The topic of moisture and how it affects depth is a hot topic with metal detectorists! Everyone has a theory but I’ve never seen a detailed study proving or disproving any of the theories. Many detectorists think moist soil increases depth and some think soil void of moisture increases depth, so who do we believe?
It’s going to sound crazy, but I think they are both correct! The answer lies in the soil composition.
Here in the south we have a lot of mineralization in our soil, so moisture might actually reduce metal detection depth. A metal detecting electrical engineer has this to say about detection depth in southern red soils, “This type of iron oxide, because of its consistency, achieves a solidity or connection between iron particles making it much harder to reject when wet.” Essentially what he’s saying is the iron oxides impede the signal by masking out the good targets by creating one big iron target when the soil is wet!
Highly mineralized soils, in particular soils with large concentrations of hematite, will loose detection depth due to the “clouding” effect of hematite or iron oxide. The iron oxide not only negatively impacts depth, but it also wrecks havoc on discrimination as well! Another negative of highly mineralized soil is what detectorists call phantom signals. The phantom signals are again caused by hematite or magnetite (black sand) and are basically signals caused by the soil mineralization instead of real targets such as coins or jewelry. The only solution to false signals is to turn down sensitivity until they go away. Theoretically, auto ground balancing machines should account for these moderate soils. In severe soil, it might sometimes be necessary to manually ground balance to eliminate these false signals or again reduce sensitivity.
So what happens in non-mineralized soils? The general consensus is moisture enhances detection depth by increasing the conductivity of targets. Non-mineralized soils essentially act like air and your metal detector should achieve similar depths as seen in air testing with the added benefit of enhanced conductivity during high moisture content. So both depth is increased and reliability of discrimination is increased, a win-win scenario for metal detecting in moist non-mineralized soils!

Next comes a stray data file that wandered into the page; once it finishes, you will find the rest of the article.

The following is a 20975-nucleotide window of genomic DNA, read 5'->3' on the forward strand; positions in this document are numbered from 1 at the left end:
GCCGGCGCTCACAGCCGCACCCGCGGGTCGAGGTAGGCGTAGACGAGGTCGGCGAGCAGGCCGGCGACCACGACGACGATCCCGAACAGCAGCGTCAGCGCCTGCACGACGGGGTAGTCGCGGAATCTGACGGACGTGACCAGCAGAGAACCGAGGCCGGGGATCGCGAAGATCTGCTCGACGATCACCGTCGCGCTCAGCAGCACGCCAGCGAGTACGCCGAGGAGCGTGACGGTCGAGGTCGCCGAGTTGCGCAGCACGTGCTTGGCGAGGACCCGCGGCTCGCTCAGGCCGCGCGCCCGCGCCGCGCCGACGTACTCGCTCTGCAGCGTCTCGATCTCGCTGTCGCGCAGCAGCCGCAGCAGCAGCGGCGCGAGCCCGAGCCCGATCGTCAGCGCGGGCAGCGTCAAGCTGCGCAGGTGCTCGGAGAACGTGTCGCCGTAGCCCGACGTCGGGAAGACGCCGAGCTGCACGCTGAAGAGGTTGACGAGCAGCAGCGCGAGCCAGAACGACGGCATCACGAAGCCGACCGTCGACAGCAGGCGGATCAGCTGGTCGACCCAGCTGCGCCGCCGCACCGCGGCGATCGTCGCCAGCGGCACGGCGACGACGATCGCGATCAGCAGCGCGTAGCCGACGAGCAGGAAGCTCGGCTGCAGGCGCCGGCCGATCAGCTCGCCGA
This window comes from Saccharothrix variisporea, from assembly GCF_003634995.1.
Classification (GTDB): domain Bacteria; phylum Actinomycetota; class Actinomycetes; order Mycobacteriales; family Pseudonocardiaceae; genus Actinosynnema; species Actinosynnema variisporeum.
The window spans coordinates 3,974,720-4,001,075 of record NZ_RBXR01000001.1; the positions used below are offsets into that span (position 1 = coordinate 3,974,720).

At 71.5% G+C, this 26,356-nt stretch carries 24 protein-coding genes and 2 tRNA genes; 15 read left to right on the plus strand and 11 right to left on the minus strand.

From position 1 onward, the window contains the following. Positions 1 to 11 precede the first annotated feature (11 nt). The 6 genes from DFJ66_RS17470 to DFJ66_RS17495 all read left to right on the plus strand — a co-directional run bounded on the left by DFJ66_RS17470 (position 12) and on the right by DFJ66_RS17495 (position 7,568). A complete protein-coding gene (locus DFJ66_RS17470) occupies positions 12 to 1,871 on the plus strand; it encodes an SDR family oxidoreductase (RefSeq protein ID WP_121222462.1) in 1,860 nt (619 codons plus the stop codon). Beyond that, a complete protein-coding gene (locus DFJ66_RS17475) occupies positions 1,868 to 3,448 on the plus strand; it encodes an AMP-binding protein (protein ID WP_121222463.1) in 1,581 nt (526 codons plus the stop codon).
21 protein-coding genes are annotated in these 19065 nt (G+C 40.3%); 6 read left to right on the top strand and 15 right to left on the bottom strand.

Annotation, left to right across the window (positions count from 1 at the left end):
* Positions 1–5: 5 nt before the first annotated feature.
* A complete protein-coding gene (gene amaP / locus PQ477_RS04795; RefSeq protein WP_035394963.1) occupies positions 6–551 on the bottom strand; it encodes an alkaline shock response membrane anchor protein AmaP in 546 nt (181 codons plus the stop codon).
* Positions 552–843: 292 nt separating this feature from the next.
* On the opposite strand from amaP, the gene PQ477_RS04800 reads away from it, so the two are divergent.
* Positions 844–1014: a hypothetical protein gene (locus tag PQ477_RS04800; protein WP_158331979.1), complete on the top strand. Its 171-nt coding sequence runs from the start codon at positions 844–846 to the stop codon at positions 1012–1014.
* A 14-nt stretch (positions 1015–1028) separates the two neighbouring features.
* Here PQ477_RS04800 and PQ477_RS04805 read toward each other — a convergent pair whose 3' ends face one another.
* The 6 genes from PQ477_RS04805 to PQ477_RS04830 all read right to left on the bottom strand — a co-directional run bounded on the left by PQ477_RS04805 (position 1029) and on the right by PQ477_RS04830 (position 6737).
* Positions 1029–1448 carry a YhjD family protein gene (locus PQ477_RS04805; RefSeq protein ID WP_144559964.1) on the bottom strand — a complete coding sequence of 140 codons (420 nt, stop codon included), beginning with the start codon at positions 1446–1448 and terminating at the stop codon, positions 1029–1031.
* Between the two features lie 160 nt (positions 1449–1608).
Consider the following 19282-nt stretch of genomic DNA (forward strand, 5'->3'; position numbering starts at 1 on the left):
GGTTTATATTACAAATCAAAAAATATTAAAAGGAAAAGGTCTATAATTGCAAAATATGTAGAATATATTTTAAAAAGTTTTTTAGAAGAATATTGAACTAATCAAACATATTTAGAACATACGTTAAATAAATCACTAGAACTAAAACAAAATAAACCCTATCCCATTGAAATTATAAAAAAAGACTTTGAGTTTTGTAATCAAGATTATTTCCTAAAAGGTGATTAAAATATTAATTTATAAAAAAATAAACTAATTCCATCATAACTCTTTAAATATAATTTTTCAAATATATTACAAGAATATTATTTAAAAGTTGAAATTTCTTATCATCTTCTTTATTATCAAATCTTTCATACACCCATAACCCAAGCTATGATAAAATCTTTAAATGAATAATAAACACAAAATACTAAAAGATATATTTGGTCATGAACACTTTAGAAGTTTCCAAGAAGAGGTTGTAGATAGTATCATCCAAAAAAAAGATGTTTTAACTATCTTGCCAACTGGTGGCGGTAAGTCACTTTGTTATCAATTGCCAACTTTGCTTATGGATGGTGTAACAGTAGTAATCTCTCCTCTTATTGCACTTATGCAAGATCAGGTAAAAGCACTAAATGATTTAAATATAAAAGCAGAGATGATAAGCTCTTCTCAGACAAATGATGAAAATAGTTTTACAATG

This article only pertains to VLF or TR detectors and VLF type detectors probably suffer the most from highly mineralized soil. One alternative are pulse type metal detectors. Pulse detectors have a single coil for sending and receiving and work on different principles from VLF type machines. In fact, pulse detectors normally don’t have ground balancing, because they are not affected by ground mineralization and sometimes ground mineralization will add slightly to the duration of the reflected pulse thereby increasing depth of detection! However, even though pulse detectors offer greater depth in mineralized soil, they do not discriminate. In particular, pulse detectors have trouble discriminating out iron targets. One way pulse detectors can discriminate iron is by using very long time delays, however since silver and copper have similar characteristics to iron with very long time delays this method is far from fool proof.
There you have it, moisture in soil is either a blessing or a curse. In southern states such as Georgia, Alabama, Tennessee, North Carolina and Virginia, you might want to wait to hunt in the drier months for the deepest signals. I’m sure there are other places in the United States such as Idaho or western states where highly mineralized soil is a problem, but these five states have the rich red soil that is a known problem. Up north or areas with little or no soil mineralization might even see increased detection depths when the soil is moist.